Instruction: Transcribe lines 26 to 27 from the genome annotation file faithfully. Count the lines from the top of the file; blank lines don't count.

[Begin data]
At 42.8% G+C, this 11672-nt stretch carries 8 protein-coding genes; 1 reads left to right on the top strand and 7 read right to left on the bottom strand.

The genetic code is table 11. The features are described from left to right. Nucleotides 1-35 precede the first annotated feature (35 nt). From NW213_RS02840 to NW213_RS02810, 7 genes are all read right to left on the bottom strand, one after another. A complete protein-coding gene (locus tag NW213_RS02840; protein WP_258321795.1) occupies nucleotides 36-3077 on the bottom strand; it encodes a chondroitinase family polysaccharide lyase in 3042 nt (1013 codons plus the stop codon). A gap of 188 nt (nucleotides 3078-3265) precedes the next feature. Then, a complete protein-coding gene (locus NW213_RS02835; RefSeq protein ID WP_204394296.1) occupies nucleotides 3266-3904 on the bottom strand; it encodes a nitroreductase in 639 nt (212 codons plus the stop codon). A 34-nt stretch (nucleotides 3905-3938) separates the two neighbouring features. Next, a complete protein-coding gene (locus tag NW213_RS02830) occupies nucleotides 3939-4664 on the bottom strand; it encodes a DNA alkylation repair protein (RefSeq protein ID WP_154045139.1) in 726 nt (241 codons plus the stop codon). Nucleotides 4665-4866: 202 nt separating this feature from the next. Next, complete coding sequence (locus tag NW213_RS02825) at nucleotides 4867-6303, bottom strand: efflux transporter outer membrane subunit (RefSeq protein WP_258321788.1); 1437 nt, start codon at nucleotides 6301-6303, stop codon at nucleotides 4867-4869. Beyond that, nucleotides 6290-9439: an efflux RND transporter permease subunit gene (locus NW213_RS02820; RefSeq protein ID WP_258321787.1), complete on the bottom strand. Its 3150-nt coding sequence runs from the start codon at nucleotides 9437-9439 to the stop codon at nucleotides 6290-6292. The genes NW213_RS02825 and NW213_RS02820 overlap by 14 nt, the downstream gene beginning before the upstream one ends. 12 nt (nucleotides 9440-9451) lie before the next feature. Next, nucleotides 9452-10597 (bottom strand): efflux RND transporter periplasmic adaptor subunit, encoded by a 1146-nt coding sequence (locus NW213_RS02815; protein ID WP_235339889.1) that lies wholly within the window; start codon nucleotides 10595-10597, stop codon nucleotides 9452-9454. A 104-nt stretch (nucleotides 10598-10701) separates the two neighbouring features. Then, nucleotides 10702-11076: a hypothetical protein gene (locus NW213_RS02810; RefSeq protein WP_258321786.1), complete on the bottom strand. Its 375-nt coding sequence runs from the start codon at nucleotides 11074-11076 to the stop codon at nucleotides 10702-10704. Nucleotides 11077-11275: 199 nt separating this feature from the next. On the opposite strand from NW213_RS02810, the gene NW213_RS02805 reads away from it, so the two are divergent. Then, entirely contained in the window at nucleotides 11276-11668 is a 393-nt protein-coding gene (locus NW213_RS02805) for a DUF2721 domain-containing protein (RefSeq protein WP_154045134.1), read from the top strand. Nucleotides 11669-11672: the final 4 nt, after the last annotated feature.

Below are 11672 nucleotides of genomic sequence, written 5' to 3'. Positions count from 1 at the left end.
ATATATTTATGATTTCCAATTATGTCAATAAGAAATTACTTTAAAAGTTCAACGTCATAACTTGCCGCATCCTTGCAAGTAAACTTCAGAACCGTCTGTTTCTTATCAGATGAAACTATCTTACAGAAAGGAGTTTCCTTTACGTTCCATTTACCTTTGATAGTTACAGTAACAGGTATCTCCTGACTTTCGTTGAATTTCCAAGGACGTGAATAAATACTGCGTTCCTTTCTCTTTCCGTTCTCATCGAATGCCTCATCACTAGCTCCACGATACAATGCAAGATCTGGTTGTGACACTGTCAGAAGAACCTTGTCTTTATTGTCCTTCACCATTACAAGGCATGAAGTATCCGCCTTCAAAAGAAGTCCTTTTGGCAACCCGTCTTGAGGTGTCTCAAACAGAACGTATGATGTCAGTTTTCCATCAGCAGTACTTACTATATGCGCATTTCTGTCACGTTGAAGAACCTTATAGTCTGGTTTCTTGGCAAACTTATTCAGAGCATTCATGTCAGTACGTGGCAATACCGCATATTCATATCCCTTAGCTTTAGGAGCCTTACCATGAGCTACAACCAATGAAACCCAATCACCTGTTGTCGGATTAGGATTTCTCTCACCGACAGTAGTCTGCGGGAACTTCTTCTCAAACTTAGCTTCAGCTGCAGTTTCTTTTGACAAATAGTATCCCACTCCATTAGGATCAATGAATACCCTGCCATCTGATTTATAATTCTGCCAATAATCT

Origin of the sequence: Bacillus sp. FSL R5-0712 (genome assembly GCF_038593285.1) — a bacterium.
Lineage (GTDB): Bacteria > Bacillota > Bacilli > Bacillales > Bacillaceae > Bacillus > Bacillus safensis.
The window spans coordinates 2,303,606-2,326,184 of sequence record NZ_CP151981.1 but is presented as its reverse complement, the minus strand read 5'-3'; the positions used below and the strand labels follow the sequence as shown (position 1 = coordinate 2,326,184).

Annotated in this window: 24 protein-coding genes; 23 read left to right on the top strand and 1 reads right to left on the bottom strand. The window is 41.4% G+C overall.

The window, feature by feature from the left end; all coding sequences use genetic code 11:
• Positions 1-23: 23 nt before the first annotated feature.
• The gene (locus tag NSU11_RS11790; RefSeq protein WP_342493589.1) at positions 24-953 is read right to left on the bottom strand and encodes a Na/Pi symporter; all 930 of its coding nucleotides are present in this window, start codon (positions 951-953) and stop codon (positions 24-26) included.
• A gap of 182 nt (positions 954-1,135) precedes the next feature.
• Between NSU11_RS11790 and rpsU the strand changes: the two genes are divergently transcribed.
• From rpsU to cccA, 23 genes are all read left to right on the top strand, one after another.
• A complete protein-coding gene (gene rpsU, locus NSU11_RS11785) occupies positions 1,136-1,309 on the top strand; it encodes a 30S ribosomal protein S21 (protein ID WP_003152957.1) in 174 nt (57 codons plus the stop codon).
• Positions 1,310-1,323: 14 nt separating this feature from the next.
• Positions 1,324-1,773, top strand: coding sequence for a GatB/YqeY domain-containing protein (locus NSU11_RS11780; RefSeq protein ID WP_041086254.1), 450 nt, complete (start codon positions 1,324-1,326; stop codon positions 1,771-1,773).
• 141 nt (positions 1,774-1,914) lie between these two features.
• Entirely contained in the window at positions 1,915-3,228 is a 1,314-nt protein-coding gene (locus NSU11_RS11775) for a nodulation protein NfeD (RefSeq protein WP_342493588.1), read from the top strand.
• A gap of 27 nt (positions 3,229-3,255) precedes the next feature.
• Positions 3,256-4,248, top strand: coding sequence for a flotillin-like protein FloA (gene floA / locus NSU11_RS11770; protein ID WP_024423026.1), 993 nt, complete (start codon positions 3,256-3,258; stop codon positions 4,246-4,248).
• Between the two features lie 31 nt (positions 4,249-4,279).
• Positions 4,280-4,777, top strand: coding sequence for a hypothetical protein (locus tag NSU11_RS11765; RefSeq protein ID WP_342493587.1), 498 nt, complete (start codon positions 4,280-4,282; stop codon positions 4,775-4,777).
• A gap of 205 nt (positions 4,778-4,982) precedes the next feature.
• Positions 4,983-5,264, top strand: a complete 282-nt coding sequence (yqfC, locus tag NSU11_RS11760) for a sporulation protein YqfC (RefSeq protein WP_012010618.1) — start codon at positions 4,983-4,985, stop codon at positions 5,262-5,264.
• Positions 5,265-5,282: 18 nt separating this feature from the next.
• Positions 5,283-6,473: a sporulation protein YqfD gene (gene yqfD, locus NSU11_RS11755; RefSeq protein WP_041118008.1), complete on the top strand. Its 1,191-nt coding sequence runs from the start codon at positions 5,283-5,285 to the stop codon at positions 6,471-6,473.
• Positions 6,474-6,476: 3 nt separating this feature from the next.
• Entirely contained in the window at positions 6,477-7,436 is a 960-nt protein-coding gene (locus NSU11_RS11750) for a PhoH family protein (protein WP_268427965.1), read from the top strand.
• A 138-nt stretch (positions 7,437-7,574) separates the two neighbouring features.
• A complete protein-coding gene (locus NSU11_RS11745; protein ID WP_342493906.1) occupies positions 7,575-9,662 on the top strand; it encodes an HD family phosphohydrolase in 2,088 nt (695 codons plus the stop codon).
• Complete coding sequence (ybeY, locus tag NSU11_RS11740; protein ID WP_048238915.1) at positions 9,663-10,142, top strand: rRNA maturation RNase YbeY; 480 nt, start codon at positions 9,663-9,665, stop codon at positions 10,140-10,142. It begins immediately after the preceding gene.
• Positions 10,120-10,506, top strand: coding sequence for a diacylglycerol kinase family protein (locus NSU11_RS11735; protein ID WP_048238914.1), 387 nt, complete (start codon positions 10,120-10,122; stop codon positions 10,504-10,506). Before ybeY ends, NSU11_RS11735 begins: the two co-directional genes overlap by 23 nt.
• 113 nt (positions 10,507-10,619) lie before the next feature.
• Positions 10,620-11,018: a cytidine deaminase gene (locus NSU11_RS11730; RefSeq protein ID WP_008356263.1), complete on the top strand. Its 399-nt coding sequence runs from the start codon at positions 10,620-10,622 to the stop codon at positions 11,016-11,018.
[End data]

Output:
• Positions 5,265-5,282: 18 nt separating this feature from the next.
• Positions 5,283-6,473: a sporulation protein YqfD gene (gene yqfD, locus NSU11_RS11755; RefSeq protein WP_041118008.1), complete on the top strand. Its 1,191-nt coding sequence runs from the start codon at positions 5,283-5,285 to the stop codon at positions 6,471-6,473.